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128th Congress attendees celebrate successful programs.

DETROIT - More than 5,100 corrections professionals gathered here Aug. 9-13 for ACA's 128th Congress of Correction. The conference theme, "Successful Programs Are the Way: Do We Have the Will?" encouraged attendees to share their ideas and experiences and challenged them to implement programs that aim to rehabilitate offenders under their care.

During Sunday night's Opening Session, outgoing ACA President Reginald A. Wilkinson unveiled Best Practices: Excellence in Corrections, the 608-page volume that has come to symbolize his presidency. The book highlights dozens of programs in the United States and Canada that have been successful in managing and rehabilitating offenders.

"The aggregation of superior correctional programs found in this publication goes a long way in refuting the naysayers by demonstrating, without a doubt, that there is a solid body of successes in our craft," Wilkinson told the crowd. Best Practices: Excellence in Corrections is a testament to the individuals and teams who have worked hard and taken calculated risks to develop and implement programs that make a measurable difference in the bottom line."

Wilkinson called on participants to not only implement similar programs in their own jurisdictions, but to continue to experiment with new and better ways of doing their jobs and to seek accreditation of their facilities. He also urged them to speak out against negative images of corrections as portrayed in the media and by Hollywood. "Each of us must accept the additional role of 'corrections ambassador' to refute some of the misconceptions of our profession," he said.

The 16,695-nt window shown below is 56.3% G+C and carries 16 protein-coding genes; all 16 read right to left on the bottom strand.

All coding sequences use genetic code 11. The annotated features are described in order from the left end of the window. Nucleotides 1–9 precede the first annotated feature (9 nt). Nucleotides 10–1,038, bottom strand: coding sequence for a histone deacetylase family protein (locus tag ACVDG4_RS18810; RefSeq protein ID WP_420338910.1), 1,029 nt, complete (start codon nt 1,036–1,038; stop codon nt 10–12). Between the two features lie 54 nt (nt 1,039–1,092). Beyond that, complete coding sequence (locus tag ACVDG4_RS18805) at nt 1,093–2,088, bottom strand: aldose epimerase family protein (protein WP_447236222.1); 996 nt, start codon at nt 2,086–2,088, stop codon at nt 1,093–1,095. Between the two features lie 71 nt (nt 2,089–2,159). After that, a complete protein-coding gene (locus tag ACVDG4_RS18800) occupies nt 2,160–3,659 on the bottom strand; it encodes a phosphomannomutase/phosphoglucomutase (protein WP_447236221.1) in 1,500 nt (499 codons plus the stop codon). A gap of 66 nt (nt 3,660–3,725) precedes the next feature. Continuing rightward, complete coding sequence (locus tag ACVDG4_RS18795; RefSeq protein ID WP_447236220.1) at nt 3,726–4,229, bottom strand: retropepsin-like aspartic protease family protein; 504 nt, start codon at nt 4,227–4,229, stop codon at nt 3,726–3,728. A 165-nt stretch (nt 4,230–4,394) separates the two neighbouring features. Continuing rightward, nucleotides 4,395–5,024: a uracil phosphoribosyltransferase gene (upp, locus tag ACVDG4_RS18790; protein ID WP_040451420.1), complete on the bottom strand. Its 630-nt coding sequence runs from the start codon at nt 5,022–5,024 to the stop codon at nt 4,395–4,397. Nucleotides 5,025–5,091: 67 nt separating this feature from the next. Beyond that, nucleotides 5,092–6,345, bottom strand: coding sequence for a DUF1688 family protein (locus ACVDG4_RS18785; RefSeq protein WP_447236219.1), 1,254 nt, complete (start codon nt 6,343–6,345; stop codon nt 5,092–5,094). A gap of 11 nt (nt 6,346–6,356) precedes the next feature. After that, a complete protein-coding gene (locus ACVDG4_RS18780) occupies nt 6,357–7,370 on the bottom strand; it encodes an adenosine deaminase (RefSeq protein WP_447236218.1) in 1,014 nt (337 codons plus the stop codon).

Also during the Opening Session, Congress attendees were privileged to hear from the Honorable Andy Scott, solicitor general of Canada. in his address, Scott discussed Canada's approach to criminal justice and his vision of effective corrections. "Effective corrections is built on the premise that we must do what we can to assist offenders to reintegrate into the community," Scott said. He stressed that while some offenders belong in prison, others can and do benefit from alternatives to incarceration and conditional release programs.

"This approach is not about emptying our prisons and putting our children at risk; it's not about setting arbitrary quotas to determine who will serve their sentences in prison or in the community. It is about using tools we have at hand to better distinguish those who need to be separated from society versus those who can be safely managed in the community," Scott said. He noted that in order for alternatives to be successful, they must be supported by those in the criminal justice system, the public, politicians and others.

At the General Session the following morning, Michigan Gov. John Engler reiterated his belief that "the only thing more expensive than the cost of criminals doing time is the cost of criminals doing crime." Engler outlined several initiatives undertaken by his state to reduce crime while controlling prison costs. He also thanked the participants for the difficult work that they do, vowing to do what he could to ensure that "we get the job of corrections back in the hands of the professionals."

During his eight years as governor of Michigan, Engler has spearheaded sweeping public safety reforms, including increasing the number of state troopers and signing tough juvenile justice reform measures. The state also recently enacted truth-in-sentencing laws, which, Engler says, "absolutely slam the door on a core group of violent offenders."

During the rest of the Congress, attendees participated in nearly 70 workshops and seminars on such topics as health care, juvenile justice, community corrections, special needs offenders, probation and parole, sex offenders, technology and international corrections, to name a few.